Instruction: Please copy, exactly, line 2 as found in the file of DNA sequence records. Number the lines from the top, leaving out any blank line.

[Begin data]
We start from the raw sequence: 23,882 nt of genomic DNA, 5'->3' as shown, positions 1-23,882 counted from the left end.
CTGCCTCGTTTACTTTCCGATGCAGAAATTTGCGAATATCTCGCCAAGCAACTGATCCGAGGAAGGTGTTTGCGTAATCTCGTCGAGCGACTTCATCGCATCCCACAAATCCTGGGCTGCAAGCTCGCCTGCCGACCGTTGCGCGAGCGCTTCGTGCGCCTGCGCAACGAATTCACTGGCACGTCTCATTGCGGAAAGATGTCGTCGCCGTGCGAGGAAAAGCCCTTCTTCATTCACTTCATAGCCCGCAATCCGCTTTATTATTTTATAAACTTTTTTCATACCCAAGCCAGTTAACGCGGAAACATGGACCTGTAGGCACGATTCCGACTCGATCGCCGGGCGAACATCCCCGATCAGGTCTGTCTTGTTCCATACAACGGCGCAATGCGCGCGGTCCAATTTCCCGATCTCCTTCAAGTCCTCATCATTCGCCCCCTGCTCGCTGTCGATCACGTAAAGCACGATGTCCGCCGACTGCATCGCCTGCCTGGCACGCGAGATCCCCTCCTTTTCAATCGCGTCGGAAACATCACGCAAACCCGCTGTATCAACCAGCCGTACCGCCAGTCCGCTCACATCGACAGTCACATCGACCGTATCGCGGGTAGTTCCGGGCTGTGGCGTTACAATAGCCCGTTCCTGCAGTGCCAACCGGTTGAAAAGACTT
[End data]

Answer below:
CTGCCTCGTTTACTTTCCGATGCAGAAATTTGCGAATATCTCGCCAAGCAACTGATCCGAGGAAGGTGTTTGCGTAATCTCGTCGAGCGACTTCATCGCATCCCACAAATCCTGGGCTGCAAGCTCGCCTGCCGACCGTTGCGCGAGCGCTTCGTGCGCCTGCGCAACGAATTCACTGGCACGTCTCATTGCGGAAAGATGTCGTCGCCGTGCGAGGAAAAGCCCTTCTTCATTCACTTCATAGCCCGCAATCCGCTTTATTATTTTATAAACTTTTTTCATACCCAAGCCAGTTAACGCGGAAACATGGACCTGTAGGCACGATTCCGACTCGATCGCCGGGCGAACATCCCCGATCAGGTCTGTCTTGTTCCATACAACGGCGCAATGCGCGCGGTCCAATTTCCCGATCTCCTTCAAGTCCTCATCATTCGCCCCCTGCTCGCTGTCGATCACGTAAAGCACGATGTCCGCCGACTGCATCGCCTGCCTGGCACGCGAGATCCCCTCCTTTTCAATCGCGTCGGAAACATCACGCAAACCCGCTGTATCAACCAGCCGTACCGCCAGTCCGCTCACATCGACAGTCACATCGACCGTATCGCGGGTAGTTCCGGGCTGTGGCGTTACAATAGCCCGTTCCTGCAGTGCCAACCGGTTGAAAAGACTT